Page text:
# Population vs. Sample: What’s the Difference?

Often in statistics we’re interested in collecting data so that we can answer some research question.

For example, we might want to answer the following questions:

1. What is the median household income in Miami, Florida?

2. What is the mean weight of a certain population of turtles?

3. What percentage of residents in a certain county support a certain law?

In each scenario, we are interested in answering some question about a population, which represents every possible individual element that we’re interested in measuring.

However, instead of collecting data on every individual in a population we instead collect data on a sample of the population, which represents a portion of the population.

Population: Every possible individual element that we are interested in measuring.

Sample: A portion of the population.

Here is an example of a population vs. a sample in the three intro examples.

Example 1: What is the median household income in Miami, Florida?

The entire population might include 500,000 households, but we might only collect data on a sample of 2,000 total households. 2. What is the mean weight of a certain population of turtles?

The entire population might include 800 turtles, but we might only collect data on a sample of 30 turtles. 3. What percentage of residents in a certain county support a certain law?

The entire population might include 50,000 residents, but we might only collect data on a sample of 1,000 residents. ### Why Use Samples?

There are several reasons that we typically collect data on samples instead of entire populations, including:

1. It is too time-consuming to collect data on an entire population. For example, if we want to know the median household income in Miami, Florida, it might take months or even years to go around and gather income for each household. By the time we collect all of this data, the population may have changed or the research question of interest might no longer be of interest.

2. It is too costly to collect data on an entire population. It is often too expensive to go around and collect data for every individual in a population, which is why we instead choose to collect data on a sample instead.

3. It is unfeasible to collect data on an entire population. In many cases it’s simply not possible to collect data for every individual in a population. For example, it may be extraordinarily difficult to track down and weigh every turtle in a certain population that we’re interested in.

By collecting data on samples, we’re able to gather information about a given population much faster and cheaper.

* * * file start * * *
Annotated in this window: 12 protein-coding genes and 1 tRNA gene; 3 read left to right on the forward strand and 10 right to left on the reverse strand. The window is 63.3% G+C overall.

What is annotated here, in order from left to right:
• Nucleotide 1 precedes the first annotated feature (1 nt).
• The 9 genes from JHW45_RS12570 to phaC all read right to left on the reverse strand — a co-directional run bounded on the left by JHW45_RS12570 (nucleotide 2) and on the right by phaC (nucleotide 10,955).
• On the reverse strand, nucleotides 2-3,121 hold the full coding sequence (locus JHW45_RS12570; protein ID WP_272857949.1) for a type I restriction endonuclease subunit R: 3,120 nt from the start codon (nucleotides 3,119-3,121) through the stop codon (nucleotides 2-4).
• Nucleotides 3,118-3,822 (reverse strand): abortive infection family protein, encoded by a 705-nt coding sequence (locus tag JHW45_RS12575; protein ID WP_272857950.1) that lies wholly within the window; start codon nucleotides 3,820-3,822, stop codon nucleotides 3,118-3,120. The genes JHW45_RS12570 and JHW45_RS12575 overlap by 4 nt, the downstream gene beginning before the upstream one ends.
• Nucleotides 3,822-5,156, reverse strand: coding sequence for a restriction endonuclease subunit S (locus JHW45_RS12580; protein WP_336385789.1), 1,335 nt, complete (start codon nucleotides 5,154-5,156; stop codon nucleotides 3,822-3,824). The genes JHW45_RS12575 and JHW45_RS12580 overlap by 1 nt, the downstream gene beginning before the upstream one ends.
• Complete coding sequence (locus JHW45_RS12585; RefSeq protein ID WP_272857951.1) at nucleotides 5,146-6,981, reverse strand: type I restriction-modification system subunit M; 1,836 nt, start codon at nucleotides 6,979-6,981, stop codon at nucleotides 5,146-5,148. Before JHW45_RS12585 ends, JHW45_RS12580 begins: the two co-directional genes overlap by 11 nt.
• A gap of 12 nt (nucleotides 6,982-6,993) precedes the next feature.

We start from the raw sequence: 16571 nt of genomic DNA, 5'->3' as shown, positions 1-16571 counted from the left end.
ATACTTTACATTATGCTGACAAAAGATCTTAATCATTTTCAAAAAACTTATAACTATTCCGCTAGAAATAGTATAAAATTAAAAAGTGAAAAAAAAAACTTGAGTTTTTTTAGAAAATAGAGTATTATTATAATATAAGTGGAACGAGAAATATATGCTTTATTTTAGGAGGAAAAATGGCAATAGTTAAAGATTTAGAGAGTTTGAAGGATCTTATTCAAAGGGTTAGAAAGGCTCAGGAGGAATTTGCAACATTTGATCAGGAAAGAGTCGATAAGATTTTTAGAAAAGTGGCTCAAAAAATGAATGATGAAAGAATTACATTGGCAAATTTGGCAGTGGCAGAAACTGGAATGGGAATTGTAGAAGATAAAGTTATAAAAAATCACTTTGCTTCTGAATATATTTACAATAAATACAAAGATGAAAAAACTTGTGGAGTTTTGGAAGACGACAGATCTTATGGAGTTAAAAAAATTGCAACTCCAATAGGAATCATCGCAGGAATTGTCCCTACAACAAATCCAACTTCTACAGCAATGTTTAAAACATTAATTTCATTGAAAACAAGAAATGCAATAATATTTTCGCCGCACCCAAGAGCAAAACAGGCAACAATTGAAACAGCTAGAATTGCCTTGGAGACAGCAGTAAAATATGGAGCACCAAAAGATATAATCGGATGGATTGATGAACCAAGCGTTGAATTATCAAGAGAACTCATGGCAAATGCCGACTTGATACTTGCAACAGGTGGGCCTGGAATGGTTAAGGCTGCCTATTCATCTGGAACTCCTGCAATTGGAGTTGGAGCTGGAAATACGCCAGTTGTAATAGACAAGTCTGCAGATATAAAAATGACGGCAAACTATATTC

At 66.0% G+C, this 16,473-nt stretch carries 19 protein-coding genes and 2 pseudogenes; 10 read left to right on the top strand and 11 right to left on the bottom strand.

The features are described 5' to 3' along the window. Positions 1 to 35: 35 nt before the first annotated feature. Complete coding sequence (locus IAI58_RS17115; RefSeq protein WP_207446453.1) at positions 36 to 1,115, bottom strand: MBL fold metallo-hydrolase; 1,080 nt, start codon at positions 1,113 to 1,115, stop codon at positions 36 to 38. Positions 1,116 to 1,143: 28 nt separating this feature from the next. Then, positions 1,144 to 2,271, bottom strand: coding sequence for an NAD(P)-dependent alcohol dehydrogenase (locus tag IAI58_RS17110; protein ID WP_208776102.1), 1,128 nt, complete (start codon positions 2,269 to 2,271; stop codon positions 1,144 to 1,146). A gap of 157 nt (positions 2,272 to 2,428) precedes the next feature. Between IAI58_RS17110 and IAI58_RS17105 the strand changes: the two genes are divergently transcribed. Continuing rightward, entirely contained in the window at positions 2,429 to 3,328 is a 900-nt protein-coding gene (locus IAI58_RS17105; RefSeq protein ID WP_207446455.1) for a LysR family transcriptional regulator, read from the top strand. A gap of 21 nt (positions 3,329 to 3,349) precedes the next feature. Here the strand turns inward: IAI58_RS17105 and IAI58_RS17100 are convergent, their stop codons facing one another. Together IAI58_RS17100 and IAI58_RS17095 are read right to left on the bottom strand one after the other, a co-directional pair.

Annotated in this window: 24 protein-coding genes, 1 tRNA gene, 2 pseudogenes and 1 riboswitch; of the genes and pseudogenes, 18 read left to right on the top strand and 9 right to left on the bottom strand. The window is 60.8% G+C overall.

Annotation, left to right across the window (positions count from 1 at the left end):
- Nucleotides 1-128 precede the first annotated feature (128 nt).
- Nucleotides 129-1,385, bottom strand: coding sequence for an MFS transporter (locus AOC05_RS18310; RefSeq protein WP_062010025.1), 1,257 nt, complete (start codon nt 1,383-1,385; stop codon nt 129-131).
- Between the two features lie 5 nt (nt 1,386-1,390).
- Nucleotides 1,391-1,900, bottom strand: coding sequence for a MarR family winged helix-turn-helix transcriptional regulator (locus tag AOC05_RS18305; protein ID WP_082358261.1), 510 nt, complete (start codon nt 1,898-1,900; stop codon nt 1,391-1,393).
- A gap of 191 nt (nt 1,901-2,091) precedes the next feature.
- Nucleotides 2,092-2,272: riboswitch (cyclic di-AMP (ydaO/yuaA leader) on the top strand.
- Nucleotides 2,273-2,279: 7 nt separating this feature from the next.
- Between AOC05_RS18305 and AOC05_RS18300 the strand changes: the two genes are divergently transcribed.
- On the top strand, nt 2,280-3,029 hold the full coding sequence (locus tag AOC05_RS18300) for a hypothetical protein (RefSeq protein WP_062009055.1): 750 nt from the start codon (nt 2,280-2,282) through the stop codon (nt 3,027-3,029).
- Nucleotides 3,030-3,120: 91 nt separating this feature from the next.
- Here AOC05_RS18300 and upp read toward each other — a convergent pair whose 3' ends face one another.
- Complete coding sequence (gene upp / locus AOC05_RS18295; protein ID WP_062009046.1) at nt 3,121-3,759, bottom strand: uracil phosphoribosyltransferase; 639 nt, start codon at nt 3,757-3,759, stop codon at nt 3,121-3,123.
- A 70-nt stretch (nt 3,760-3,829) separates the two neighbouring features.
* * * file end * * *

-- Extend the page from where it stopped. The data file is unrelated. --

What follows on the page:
And if our sample is representative of the population, then we can generalize the findings from a sample to the larger population with a high level of confidence.

### The Importance of Representative Samples

When we collect a sample from a population, we ideally want the sample to be like a “mini version” of our population.

For example, suppose we want to understand the movie preferences of students in a certain school district that has a population of 5,000 total students. Since it would take too long to survey every individual student, we might instead take a sample of 100 students and ask them about their preferences.

If the overall student population is composed of 50% girls and 50% boys, our sample would not be representative if it included 90% boys and only 10% girls. Or if the overall population is composed of equal parts freshman, sophomores, juniors, and seniors, then our sample would not be representative if it only included freshman. A sample is representative of a population if the characteristics of the individuals in the sample closely matches the characteristics of the individuals in the overall population.

When this occurs, we can generalize the findings from the sample to the overall population with confidence.

### How to Obtain Samples

There are many different methods we can use to obtain samples from populations.

To maximize the chances that we obtain a representative sample, we can use one of the three following methods:

Simple random sampling: Randomly select individuals through the use of a random number generator or some means of random selection.

Systematic random sampling: Put every member of a population into some order. Choose a random starting point and select every nth member to be in the sample.

Stratified random sampling: Split a population into groups. Randomly select some members from each group to be in the sample.

In each of these methods, every individual in the population has an equal probability of being included in the sample. This maximizes the chances that we obtain a sample that is a “mini version” of the population.